Bone is continually being deposited by osteoblasts, and it is continually being absorbed where osteoclasts are active (Figure 79-4). Osteoblasts are found on the outer surfaces of the bones and in the bone cavities. A small amount of osteoblastic activity occurs continually in all living bones (on about 4 percent of all surfaces at any given time in an adult), so at least some new bone is being formed constantly.


Figure 79-4 Osteoblastic and osteoclastic activity in the same bone.

Absorption of Bone—Function of the Osteoclasts

Bone is also being continually absorbed in the presence of osteoclasts, which are large, phagocytic, multinucleated cells (as many as 50 nuclei), derivatives of monocytes or monocyte-like cells formed in the bone marrow. The osteoclasts are normally active on less than 1 percent of the bone surfaces of an adult. Later in the chapter we see that PTH controls the bone absorptive activity of osteoclasts.

Histologically, bone absorption occurs immediately adjacent to the osteoclasts. The mechanism of this absorption is believed to be the following: The osteoclasts send out villus-like projections toward the bone, forming a ruffled border adjacent to the bone (Figure 79-5). The villi secrete two types of substances: (1) proteolytic enzymes, released from the lysosomes of the osteoclasts, and (2) several acids, including citric acid and lactic acid, released from the mitochondria and secretory vesicles. The enzymes digest or dissolve the organic matrix of the bone, and the acids cause dissolution of the bone salts. The osteoclastic cells also imbibe by phagocytosis minute particles of bone matrix and crystals, eventually also dissoluting these and releasing the products into the blood.


Figure 79-5 Bone resorption by osteoclasts. Parathyroid hormone (PTH) binds to receptors on osteoblasts, causing them to release osteoprotegerin ligand (OPGL), which binds to receptors on preosteoclast cells. This causes the cells to differentiate into mature osteoclasts. The osteoclasts then develop a ruffled border and release enzymes from lysosomes, as well as acids that promote bone resorption. Osteocytes are osteoblasts that have become encased in bone matrix during bone tissue production; the osteocytes form a system of interconnected cells that spreads all through the bone.

As discussed later, parathyroid hormone (PTH) stimulates osteoclast activity and bone resorption, but this occurs through an indirect mechanism. PTH binds to receptors on the adjacent osteoblasts, causing them to release cytokines, including osteoprotegerin ligand (OPGL), which is also called RANK ligand. OPGL activates receptors on preosteoclast cells, causing them to differentiate into mature multinucleated osteoclasts. The mature osteoclasts then develop a ruffled border and release enzymes and acids that promote bone resorption.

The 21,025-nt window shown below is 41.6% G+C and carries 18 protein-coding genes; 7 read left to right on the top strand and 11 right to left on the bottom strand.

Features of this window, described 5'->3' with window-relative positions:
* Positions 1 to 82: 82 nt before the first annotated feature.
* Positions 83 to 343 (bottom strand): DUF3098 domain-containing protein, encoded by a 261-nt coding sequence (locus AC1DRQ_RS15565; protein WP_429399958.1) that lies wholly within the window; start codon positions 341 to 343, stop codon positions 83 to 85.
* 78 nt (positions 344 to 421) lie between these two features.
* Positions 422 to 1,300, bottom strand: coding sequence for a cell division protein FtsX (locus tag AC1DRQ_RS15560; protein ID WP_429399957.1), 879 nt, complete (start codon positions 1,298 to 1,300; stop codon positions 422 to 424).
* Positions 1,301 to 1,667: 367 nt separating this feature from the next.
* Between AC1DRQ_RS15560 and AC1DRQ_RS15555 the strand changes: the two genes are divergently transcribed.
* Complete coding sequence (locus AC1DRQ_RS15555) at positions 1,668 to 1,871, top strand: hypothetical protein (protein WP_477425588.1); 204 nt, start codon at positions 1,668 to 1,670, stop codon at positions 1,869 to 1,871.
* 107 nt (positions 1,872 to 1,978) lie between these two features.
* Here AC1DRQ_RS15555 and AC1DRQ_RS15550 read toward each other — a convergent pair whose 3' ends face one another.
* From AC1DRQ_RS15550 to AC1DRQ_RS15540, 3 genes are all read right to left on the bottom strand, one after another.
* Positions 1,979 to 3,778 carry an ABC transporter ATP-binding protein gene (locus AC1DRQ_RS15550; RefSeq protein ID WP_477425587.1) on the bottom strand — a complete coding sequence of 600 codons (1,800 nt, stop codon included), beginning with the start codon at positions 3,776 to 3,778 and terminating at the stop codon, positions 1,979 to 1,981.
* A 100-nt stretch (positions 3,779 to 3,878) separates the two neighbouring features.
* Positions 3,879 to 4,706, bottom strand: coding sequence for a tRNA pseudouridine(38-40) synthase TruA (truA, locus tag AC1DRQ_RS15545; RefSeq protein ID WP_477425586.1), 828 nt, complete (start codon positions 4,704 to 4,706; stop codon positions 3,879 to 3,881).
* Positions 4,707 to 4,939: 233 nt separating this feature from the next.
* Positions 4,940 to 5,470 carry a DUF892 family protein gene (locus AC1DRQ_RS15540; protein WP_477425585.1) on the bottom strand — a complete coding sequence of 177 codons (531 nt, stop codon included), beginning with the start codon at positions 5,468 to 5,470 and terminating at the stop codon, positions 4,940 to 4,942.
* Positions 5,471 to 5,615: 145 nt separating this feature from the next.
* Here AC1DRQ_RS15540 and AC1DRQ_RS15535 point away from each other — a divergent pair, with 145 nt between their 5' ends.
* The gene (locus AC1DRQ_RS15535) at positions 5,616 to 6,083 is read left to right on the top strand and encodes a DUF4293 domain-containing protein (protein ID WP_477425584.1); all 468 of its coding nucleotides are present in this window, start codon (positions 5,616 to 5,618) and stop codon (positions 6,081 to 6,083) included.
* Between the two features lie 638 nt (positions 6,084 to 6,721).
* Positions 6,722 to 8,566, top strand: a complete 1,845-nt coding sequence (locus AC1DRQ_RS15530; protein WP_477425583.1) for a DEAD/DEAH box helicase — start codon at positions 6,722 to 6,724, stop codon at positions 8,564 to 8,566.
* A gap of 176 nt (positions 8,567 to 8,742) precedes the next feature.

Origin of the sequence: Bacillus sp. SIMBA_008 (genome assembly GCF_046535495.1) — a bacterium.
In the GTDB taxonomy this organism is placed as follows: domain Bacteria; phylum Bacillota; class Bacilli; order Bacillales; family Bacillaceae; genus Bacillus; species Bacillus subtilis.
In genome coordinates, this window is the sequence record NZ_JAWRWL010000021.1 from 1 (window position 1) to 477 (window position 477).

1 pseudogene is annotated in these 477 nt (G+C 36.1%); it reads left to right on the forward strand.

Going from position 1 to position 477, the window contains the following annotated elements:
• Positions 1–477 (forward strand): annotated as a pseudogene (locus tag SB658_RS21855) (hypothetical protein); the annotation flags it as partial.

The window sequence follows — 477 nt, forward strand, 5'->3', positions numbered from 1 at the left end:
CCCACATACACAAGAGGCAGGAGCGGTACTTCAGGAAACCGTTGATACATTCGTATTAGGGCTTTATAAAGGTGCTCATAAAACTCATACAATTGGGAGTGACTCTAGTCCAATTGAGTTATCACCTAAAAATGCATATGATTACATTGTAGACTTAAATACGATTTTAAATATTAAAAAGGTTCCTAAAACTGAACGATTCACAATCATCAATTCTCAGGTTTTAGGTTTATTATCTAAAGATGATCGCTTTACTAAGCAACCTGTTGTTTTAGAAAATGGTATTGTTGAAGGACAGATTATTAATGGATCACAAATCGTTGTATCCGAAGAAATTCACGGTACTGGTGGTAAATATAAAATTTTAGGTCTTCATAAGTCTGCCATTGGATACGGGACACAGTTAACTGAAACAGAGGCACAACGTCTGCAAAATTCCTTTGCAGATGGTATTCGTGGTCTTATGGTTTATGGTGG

Osteoblasts also produce osteoprotegerin (OPG), sometimes called osteoclastogenesis inhibitory factor (OCIF), a cytokine which inhibits bone resorption. OPG acts as a “decoy” receptor, binding to OPGL and preventing OPGL from interacting with its receptor, thereby inhibiting differentiation of preosteoclasts into mature osteoclasts that resorb bone. OPG opposes the bone resorptive activity of PTH and mice with genetic deficiency of OPG have severe decreases in bone mass compared with mice with normal OPG formation. Although the factors that regulate OPG are not well understood, vitamin D and PTH appear to stimulate production of mature osteoclasts through the dual action of inhibiting OPG production and stimulating OPGL formation. On the other hand, the hormone estrogen stimulates OPG production.

The therapeutic importance of the OPG-OPGL pathway is currently being exploited. Novel drugs that mimic the action of OPG by blocking the interaction of OPGL with its receptor appear to be useful for treating bone loss in postmenopausal women and in some patients with bone cancer.

Bone Deposition and Absorption Are Normally in Equilibrium

Normally, except in growing bones, the rates of bone deposition and absorption are equal to each other, so the total mass of bone remains constant. Osteoclasts usually exist in small but concentrated masses, and once a mass of osteoclasts begins to develop, it usually eats away at the bone for about 3 weeks, creating a tunnel that ranges in diameter from 0.2 to 1 millimeter and is several millimeters long. At the end of this time, the osteoclasts disappear and the tunnel is invaded by osteoblasts instead; then new bone begins to develop. Bone deposition then continues for several months, the new bone being laid down in successive layers of concentric circles (lamellae) on the inner surfaces of the cavity until the tunnel is filled. Deposition of new bone ceases when the bone begins to encroach on the blood vessels supplying the area. The canal through which these vessels run, called the haversian canal, is all that remains of the original cavity. Each new area of bone deposited in this way is called an osteon, as shown in Figure 79-6.